Fu J-D, Stone NR, Liu L, Spencer CI, Qian L, Hayashi Y, et al. Direct reprogramming of human fibroblasts toward a cardiomyocyte-like state. Stem Cell Rep. 2013;1:235–47.
Nam Y-J, Song K, Luo X, Daniel E, Lambeth K, West K, et al. Reprogramming of human fibroblasts toward a cardiac fate. Proc Natl Acad Sci. 2013;110:5588–93.
Vierbuchen T, Wernig M. Direct lineage conversions: unnatural but useful? Nat Biotechnol. 2011;29:892–907.
Hengstler JG, Brulport M, Schormann W, Bauer A, Hermes M, Nussler AK, et al. Generation of human hepatocytes by stem cell technology: definition of the hepatocyte. Expert Opin Drug Metab Toxicol. 2005;1:61–74.
Sekiya S, Suzuki A. Direct conversion of mouse fibroblasts to hepatocyte-like cells by defined factors. Nature. 2011;475:390–3.
Huang P, He Z, Ji S, Sun H, Xiang D, Liu C, et al. Induction of functional hepatocyte-like cells from mouse fibroblasts by defined factors. Nature. 2011;475:386–9.
Huang P, Zhang L, Gao Y, He Z, Yao D, Wu Z, et al. Direct reprogramming of human fibroblasts to functional and expandable hepatocytes. Cell Stem Cell. 2014;14:370–84.
Zhu S, Rezvani M, Harbell J, Mattis AN, Wolfe AR, Benet LZ, et al. Mouse liver repopulation with hepatocytes generated from human fibroblasts. Nature. 2014;508:93–7.
Castell JV, Jover R, Martnez-Jimnez CP, Gmez-Lechn MJ. Hepatocyte cell lines: their use, scope and limitations in drug metabolism studies. Expert Opin Drug Metab Toxicol. 2006;2:183–212.
Langer R, Tirrell DA. Designing materials for biology and medicine. Nature. 2004;428:487–92.
Kumari A, Yadav SK, Yadav SC. Biodegradable polymeric nanoparticles based drug delivery systems. Colloids Surf B: Biointerfaces. 2010;75:1–18.
Martino S, D’Angelo F, Armentano I, Kenny JM, Orlacchio A. Stem cell-biomaterial interactions for regenerative medicine. Biotechnol Adv. 2012;30:338–51.
Jopling C, Boue S, Belmonte JCI. Dedifferentiation, transdifferentiation and reprogramming: three routes to regeneration. Nat Rev Mol Cell Biol. 2011;12:79–89.
Guilak F, Cohen DM, Estes BT, Gimble JM, Liedtke W, Chen CS. Control of stem cell fate by physical interactions with the extracellular matrix. Cell Stem Cell. 2009;5:17–26.
Gibson MC, Patel AB, Nagpal R, Perrimon N. The emergence of geometric order in proliferating metazoan epithelia. Nature. 2006;442:1038–41.
Engler AJ, Sen S, Sweeney HL, Discher DE. Matrix elasticity directs stem cell lineage specification. Cell. 2006;126:677–89.
Discher DE, Mooney DJ, Zandstra PW. Growth factors, matrices, and forces combine and control stem cells. Science. 2009;324:1673–7.
Engler AJ, Sweeney HL, Discher DE, Schwarzbauer JE. Extracellular matrix elasticity directs stem cell differentiation. J Musculoskelet Neuronal Interact. 2007;7:335.
Choi B, Park K-S, Kim J-H, Ko K-W, Kim J-S, Han DK, et al. Stiffness of hydrogels regulates cellular reprogramming efficiency through mesenchymal-to-epithelial transition and stemness markers: stiffness of hydrogels regulates cellular reprogramming efficiency. Macromol Biosci. 2016;16:199–206.
Christopherson GT, Song H, Mao H-Q. The influence of fiber diameter of electrospun substrates on neural stem cell differentiation and proliferation. Biomaterials. 2009;30:556–64.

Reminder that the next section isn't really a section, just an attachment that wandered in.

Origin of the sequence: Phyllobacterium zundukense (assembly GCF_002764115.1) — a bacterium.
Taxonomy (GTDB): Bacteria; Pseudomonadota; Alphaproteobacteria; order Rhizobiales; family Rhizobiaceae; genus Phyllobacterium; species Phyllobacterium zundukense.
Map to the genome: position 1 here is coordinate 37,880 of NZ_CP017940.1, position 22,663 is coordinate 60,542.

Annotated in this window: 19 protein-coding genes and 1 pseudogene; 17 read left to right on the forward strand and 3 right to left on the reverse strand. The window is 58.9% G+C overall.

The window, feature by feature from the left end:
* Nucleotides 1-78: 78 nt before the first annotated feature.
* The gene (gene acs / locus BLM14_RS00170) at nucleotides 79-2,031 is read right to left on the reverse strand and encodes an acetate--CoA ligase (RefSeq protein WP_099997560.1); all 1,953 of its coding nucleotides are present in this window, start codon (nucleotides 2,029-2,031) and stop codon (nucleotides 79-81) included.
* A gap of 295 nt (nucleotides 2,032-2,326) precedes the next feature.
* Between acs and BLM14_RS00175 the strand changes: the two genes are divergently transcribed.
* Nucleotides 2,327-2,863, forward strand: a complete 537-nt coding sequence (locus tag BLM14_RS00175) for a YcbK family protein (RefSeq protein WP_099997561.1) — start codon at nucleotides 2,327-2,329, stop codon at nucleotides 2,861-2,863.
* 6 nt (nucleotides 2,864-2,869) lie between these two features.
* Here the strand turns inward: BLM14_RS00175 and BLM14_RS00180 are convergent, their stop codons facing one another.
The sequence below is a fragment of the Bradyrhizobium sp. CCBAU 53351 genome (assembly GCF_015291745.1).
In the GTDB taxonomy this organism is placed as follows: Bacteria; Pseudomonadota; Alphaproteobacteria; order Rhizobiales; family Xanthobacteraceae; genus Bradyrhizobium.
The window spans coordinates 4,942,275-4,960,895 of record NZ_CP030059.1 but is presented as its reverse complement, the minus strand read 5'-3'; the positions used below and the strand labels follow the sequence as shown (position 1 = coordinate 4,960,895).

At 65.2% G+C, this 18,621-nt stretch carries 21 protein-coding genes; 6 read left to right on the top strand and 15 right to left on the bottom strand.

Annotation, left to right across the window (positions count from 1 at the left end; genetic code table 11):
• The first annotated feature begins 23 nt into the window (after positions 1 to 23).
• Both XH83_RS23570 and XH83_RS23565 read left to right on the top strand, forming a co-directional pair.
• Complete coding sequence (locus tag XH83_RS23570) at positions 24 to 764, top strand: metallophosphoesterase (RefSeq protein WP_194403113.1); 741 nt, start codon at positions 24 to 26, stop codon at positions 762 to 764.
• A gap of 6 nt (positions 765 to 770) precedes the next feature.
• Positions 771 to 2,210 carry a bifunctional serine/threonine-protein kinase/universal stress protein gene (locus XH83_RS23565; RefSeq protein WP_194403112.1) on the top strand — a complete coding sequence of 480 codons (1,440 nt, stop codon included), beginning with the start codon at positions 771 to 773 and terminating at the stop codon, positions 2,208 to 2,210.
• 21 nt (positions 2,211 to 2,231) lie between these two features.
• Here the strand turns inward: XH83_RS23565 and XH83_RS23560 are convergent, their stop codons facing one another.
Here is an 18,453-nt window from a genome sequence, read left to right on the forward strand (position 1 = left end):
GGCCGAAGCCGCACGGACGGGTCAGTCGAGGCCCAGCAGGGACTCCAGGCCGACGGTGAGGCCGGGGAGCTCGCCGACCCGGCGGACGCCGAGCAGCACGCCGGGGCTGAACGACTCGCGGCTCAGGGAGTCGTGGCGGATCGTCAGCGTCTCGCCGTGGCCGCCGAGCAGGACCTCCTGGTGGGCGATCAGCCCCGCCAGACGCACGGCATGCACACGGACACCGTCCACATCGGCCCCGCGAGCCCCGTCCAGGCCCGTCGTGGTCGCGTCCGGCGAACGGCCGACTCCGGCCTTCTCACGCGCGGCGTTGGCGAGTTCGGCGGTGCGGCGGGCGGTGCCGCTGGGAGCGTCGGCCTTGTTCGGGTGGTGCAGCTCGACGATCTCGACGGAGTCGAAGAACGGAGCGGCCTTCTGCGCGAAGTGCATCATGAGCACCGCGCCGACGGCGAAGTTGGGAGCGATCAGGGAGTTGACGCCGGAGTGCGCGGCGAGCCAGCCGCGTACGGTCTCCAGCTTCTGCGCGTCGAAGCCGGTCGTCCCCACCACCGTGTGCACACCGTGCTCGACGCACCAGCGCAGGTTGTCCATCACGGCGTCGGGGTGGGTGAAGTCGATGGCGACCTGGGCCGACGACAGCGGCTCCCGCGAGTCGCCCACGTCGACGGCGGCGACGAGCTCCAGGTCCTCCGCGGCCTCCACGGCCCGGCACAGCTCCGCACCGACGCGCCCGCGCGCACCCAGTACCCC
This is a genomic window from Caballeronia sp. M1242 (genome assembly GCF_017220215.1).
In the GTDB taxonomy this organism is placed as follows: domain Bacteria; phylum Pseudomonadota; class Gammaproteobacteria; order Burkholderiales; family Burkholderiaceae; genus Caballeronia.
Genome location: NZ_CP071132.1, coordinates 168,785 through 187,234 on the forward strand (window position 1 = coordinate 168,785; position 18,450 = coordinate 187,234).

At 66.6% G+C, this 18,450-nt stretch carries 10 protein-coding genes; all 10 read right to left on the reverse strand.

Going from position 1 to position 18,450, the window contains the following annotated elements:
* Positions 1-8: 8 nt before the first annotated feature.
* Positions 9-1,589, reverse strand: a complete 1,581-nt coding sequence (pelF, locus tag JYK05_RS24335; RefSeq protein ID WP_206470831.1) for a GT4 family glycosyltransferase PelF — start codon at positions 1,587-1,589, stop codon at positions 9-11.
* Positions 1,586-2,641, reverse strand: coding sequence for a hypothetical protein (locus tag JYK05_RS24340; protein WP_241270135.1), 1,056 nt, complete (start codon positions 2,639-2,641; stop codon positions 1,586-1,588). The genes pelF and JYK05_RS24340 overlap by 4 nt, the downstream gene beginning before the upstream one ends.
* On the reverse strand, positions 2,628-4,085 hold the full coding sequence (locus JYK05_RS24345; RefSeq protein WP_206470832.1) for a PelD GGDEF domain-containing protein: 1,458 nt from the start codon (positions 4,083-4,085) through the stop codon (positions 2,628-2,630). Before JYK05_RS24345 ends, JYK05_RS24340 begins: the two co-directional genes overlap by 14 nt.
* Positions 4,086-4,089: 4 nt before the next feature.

Lim SH, Mao H-Q. Electrospun scaffolds for stem cell engineering. Adv Drug Deliv Rev. 2009;61:1084–96.
Levenberg S, Huang NF, Lavik E, Rogers AB, Itskovitz-Eldor J, Langer R. Differentiation of human embryonic stem cells on three-dimensional polymer scaffolds. Proc Natl Acad Sci. 2003;100:12741–6.
Sapir Y, Kryukov O, Cohen S. Integration of multiple cell-matrix interactions into alginate scaffolds for promoting cardiac tissue regeneration. Biomaterials. 2011;32:1838–47.
McNamara LE, McMurray RJ, Biggs MJP, Kantawong F, Oreffo ROC, Dalby MJ. Nanotopographical control of stem cell differentiation. J Tissue Eng. 2010;1:120623.
D’angelo F, Armentano I, Mattioli S, Crispoltoni L, Tiribuzi R, Cerulli GG, et al. Micropatterned hydrogenated amorphous carbon guides mesenchymal stem cells towards neuronal differentiation. Eur Cell Mater. 2010;20:231–44.
Ruiz SA, Chen CS. Emergence of patterned stem cell differentiation within multicellular structures. Stem Cells. 2008;26:2921–7.
Yim EKF, Darling EM, Kulangara K, Guilak F, Leong KW. Nanotopography-induced changes in focal adhesions, cytoskeletal organization, and mechanical properties of human mesenchymal stem cells. Biomaterials. 2010;31:1299–306.
Yim EK, Pang SW, Leong KW. Synthetic nanostructures inducing differentiation of human mesenchymal stem cells into neuronal lineage. Exp Cell Res. 2007;313:1820–9.
Chen Y-C, Lee D-C, Tsai T-Y, Hsiao C-Y, Liu J-W, Kao C-Y, et al. Induction and regulation of differentiation in neural stem cells on ultra-nanocrystalline diamond films. Biomaterials. 2010;31:5575–87.
Biel M, Wascholowski V, Giannis A. Epigenetics—an epicenter of gene regulation: histones and histone-modifying enzymes. Angew Chem Int Ed. 2005;44:3186–216.
Frey MT, Tsai IY, Russell TP, Hanks SK, Wang Y. Cellular responses to substrate topography: role of myosin II and focal adhesion kinase. Biophys J. 2006;90:3774–82.
Andersson A-S, Bäckhed F, von Euler A, Richter-Dahlfors A, Sutherland D, Kasemo B. Nanoscale features influence epithelial cell morphology and cytokine production. Biomaterials. 2003;24:3427–36.
Downing TL, Soto J, Morez C, Houssin T, Fritz A, Yuan F, et al. Biophysical regulation of epigenetic state and cell reprogramming. Nat Mater. 2013;12:1154–62.
Sia J, Yu P, Srivastava D, Li S. Effect of biophysical cues on reprogramming to cardiomyocytes. Biomaterials. 2016;103:1–11.
Yoo J, Noh M, Kim H, Jeon NL, Kim B-S, Kim J. Nanogrooved substrate promotes direct lineage reprogramming of fibroblasts to functional induced dopaminergic neurons. Biomaterials. 2015;45:36–45.
Fu K, Griebenow K, Hsieh L, Klibanov AM, Langera R. FTIR characterization of the secondary structure of proteins encapsulated within PLGA microspheres. J Controlled Release. 1999;58:357–66.
Moribe K, Nomizu N, Izukura S, Yamamoto K, Tozuka Y, Sakurai M, et al. Physicochemical, morphological and therapeutic evaluation of agarose hydrogel particles as a reservoir for basic fibroblast growth factor. Pharm Dev Technol. 2008;13:541–7.